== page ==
The Social Security program officially began in the US in 1935, after President Franklin D. Roosevelt signed the Social Security Act. Beginning in 1937, workers were required to pay a payroll tax of two percent to contribute to the program. Initially, the benefits given in Social Security only covered the person who was working. The Act was amended in 1939 to cover the spouse and family of the working person and to cover the family in case of the death of the worker. Over time, the amount in payroll taxes increased to 12.4 percent.
Concerns about the future of Social Security benefits began to arise in the 1970s. There was an indication that there would not be enough funding to pay all the benefits by 1979. To make up for this, the amount of payroll taxes was increased. In 1996, there was concern that the fund would be depleted by 2029, as the number of people retiring was greater than the number of people in the work force.
Social Security benefits will only provide about 40 percent of the retirement needs of most people. Some retirees will have to make adjustments to their standard of living if they do not have other sources of income. Because many companies are reducing or completely eliminating pensions there is corner that the people of the baby boomer generation may not have enough income to support themselves once they retire. It is for this reason that it is wise to consider other retirement savings options such as 401k plans and IRAs if they are not already being contributed to.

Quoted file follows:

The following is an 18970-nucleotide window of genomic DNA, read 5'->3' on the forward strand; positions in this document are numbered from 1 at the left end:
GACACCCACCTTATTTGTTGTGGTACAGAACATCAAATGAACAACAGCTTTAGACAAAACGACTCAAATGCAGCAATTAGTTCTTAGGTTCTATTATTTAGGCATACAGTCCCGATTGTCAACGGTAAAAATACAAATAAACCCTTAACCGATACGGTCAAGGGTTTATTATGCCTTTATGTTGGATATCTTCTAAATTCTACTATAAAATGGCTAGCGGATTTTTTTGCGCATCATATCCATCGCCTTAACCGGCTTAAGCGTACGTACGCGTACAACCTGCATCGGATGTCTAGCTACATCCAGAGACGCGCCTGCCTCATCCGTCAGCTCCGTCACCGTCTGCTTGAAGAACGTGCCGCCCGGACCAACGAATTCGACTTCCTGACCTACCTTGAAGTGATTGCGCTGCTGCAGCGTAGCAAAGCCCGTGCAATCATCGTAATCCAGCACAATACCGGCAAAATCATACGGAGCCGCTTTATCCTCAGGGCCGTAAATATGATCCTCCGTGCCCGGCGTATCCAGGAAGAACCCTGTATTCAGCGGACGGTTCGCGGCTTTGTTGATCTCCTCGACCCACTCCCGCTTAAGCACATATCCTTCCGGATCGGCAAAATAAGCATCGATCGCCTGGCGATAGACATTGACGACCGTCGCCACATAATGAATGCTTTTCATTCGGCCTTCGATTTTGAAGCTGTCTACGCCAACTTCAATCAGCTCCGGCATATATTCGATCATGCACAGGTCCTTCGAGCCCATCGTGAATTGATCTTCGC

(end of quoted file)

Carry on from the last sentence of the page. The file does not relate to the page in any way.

401k plans are retirement savings plans sponsored by a person’s employer. Some employers offer a match, meaning they will contribute up to a certain amount to the account when the employee contributes. For example, an employer may match up to five percent of a person’s salary. If an employee earns $50,000 and contributes at least $2,500 to their 401k in a year, the employer will also contribute $2,500. The employee is free to contribute more than five percent if they wish, though there is an annual limit on the total they can contribute. There are usually limits and restrictions on a 401k plan. The employee may not withdraw the money without penalty before the age of 59 ½ in most cases.
Other retirement savings options include IRAs, or individual retirement agreements. An IRA can take many forms, from a savings account to a mutual fund. The most a person can contribute to an IRA each year is $5,000, or $6,000 if they are over age 50. There are two types of IRA, a traditional IRA and a Roth IRA. Contributions to traditional IRA are tax-deductible, but the retiree will need to pay taxes when they withdraw the money. A person pays taxes on contributions to a Roth IRA, but does not pay tax on withdrawals or on the earnings.
- History of Social Security – Timeline from the Social Security Reform Center showing important years and dates in the history Social Security.
- Pre-Social Security Period – History of retirement payments before the Social Security Act. Includes information on similar plans proposed around the same time period.